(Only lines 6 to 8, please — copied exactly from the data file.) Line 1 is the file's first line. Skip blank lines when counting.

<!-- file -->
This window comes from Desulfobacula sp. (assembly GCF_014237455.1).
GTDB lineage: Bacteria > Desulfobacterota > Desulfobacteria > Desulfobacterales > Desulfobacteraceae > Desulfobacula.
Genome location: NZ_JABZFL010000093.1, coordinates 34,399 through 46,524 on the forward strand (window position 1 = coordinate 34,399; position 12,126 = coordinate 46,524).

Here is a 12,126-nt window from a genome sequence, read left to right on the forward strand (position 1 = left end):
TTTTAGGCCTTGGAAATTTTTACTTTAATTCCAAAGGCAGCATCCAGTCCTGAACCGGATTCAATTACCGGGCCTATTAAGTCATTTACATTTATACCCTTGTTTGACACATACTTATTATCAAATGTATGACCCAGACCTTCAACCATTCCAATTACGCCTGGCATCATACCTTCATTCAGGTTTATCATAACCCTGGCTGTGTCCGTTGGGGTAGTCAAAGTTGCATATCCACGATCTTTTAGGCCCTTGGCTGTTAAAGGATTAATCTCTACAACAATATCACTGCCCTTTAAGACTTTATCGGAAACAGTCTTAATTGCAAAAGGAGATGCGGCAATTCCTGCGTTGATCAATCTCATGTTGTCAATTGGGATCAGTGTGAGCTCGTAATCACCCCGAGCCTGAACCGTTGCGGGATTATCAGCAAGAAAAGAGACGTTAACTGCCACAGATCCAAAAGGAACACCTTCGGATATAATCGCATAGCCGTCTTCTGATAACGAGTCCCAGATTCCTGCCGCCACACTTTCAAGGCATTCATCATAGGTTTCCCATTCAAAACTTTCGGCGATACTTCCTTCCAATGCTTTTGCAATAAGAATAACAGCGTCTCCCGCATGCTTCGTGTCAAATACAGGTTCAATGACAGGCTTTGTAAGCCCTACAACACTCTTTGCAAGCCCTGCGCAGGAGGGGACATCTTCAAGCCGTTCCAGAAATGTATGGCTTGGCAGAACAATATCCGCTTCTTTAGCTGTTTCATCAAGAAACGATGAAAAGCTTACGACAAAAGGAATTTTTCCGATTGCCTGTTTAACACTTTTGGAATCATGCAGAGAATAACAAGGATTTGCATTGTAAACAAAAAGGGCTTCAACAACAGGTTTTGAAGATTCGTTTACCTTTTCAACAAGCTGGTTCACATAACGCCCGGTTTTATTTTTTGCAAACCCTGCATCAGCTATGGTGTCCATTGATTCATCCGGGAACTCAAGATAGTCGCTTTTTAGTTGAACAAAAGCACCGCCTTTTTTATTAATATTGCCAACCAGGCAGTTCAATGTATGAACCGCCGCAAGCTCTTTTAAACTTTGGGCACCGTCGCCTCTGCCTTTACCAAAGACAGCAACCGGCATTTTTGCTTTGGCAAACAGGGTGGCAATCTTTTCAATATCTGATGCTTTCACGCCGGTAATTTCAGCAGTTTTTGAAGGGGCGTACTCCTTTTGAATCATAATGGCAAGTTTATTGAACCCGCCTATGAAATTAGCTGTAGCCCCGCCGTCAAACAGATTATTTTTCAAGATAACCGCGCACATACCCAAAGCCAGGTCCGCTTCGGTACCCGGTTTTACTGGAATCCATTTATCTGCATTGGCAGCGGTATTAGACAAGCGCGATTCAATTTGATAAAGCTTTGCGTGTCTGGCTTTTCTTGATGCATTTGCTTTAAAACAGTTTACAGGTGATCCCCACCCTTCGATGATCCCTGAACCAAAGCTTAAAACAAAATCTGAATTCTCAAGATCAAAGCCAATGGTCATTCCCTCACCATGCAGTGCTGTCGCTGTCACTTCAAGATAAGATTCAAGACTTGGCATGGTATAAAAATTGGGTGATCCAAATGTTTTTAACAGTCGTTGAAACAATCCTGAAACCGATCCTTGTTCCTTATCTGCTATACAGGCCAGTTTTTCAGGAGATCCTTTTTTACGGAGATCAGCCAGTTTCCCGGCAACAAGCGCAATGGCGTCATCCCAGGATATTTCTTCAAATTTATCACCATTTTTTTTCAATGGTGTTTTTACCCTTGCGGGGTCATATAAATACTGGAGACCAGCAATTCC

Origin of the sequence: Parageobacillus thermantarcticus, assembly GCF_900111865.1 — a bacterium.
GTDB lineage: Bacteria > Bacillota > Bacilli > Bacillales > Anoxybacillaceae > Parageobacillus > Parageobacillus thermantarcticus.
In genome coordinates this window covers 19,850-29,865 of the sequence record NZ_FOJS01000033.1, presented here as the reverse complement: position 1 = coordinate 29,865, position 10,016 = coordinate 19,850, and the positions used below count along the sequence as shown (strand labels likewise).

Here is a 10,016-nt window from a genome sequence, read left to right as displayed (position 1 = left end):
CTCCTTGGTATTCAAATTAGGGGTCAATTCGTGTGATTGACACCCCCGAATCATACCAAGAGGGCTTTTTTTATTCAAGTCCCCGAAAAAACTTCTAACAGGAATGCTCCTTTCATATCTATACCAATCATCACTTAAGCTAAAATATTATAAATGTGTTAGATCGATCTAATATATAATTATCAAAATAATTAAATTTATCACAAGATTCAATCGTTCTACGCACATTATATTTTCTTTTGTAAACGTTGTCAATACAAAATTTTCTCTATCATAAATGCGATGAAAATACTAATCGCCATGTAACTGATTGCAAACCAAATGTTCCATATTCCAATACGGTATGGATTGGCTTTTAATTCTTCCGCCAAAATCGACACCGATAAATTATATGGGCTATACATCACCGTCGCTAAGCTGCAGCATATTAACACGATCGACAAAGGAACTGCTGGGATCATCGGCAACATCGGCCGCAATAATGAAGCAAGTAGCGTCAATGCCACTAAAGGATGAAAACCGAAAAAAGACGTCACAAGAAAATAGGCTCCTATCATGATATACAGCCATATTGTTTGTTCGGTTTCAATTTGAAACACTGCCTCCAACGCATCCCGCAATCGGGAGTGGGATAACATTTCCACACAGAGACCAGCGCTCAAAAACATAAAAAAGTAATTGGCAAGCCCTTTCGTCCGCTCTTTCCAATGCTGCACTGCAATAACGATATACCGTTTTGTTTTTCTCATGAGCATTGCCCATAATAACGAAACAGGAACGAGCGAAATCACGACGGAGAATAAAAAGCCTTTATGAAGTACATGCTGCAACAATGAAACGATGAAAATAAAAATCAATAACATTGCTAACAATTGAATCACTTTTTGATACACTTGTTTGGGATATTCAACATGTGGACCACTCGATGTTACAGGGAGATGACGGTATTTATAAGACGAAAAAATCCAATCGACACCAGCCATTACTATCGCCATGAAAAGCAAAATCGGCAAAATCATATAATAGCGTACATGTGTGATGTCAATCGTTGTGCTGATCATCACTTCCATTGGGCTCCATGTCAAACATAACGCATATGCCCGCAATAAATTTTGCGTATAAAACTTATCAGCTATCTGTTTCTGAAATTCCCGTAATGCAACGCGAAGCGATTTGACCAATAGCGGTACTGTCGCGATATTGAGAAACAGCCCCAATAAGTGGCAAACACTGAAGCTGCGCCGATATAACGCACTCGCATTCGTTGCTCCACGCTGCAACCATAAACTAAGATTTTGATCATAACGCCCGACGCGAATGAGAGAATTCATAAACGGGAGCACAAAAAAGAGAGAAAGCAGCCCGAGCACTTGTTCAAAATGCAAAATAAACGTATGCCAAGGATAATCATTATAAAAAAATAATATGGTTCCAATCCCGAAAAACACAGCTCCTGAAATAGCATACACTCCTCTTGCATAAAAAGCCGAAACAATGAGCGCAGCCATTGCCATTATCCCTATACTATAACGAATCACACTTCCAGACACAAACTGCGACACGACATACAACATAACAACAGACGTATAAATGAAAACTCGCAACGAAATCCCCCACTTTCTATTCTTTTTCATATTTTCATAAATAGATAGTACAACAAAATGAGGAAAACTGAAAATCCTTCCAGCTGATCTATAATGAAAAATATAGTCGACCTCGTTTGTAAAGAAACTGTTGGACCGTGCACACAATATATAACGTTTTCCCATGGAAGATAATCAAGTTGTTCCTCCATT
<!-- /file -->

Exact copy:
Origin of the sequence: Parageobacillus thermantarcticus, assembly GCF_900111865.1 — a bacterium.
GTDB lineage: Bacteria > Bacillota > Bacilli > Bacillales > Anoxybacillaceae > Parageobacillus > Parageobacillus thermantarcticus.
In genome coordinates this window covers 19,850-29,865 of the sequence record NZ_FOJS01000033.1, presented here as the reverse complement: position 1 = coordinate 29,865, position 10,016 = coordinate 19,850, and the positions used below count along the sequence as shown (strand labels likewise).